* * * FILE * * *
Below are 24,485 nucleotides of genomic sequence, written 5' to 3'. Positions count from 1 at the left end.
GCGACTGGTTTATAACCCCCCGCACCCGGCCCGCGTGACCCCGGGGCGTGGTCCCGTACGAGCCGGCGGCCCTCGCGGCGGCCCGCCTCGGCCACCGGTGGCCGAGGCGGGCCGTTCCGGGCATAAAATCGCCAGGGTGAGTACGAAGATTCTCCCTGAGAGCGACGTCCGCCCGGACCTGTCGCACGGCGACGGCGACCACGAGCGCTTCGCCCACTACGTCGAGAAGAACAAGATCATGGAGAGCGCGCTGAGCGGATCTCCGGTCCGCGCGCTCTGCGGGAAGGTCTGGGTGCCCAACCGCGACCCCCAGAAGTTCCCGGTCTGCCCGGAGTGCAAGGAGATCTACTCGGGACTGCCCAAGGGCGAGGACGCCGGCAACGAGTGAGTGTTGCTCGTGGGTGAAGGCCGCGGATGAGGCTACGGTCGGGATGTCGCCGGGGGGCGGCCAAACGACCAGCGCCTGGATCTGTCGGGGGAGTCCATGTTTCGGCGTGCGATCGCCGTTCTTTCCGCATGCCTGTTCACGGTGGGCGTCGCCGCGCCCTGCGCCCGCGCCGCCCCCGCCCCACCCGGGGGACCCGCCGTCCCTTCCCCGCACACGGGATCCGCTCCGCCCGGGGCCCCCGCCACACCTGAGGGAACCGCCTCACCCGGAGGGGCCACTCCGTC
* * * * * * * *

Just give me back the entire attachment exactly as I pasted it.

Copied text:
Below are 24,485 nucleotides of genomic sequence, written 5' to 3'. Positions count from 1 at the left end.
GCGACTGGTTTATAACCCCCCGCACCCGGCCCGCGTGACCCCGGGGCGTGGTCCCGTACGAGCCGGCGGCCCTCGCGGCGGCCCGCCTCGGCCACCGGTGGCCGAGGCGGGCCGTTCCGGGCATAAAATCGCCAGGGTGAGTACGAAGATTCTCCCTGAGAGCGACGTCCGCCCGGACCTGTCGCACGGCGACGGCGACCACGAGCGCTTCGCCCACTACGTCGAGAAGAACAAGATCATGGAGAGCGCGCTGAGCGGATCTCCGGTCCGCGCGCTCTGCGGGAAGGTCTGGGTGCCCAACCGCGACCCCCAGAAGTTCCCGGTCTGCCCGGAGTGCAAGGAGATCTACTCGGGACTGCCCAAGGGCGAGGACGCCGGCAACGAGTGAGTGTTGCTCGTGGGTGAAGGCCGCGGATGAGGCTACGGTCGGGATGTCGCCGGGGGGCGGCCAAACGACCAGCGCCTGGATCTGTCGGGGGAGTCCATGTTTCGGCGTGCGATCGCCGTTCTTTCCGCATGCCTGTTCACGGTGGGCGTCGCCGCGCCCTGCGCCCGCGCCGCCCCCGCCCCACCCGGGGGACCCGCCGTCCCTTCCCCGCACACGGGATCCGCTCCGCCCGGGGCCCCCGCCACACCTGAGGGAACCGCCTCACCCGGAGGGGCCACTCCGTC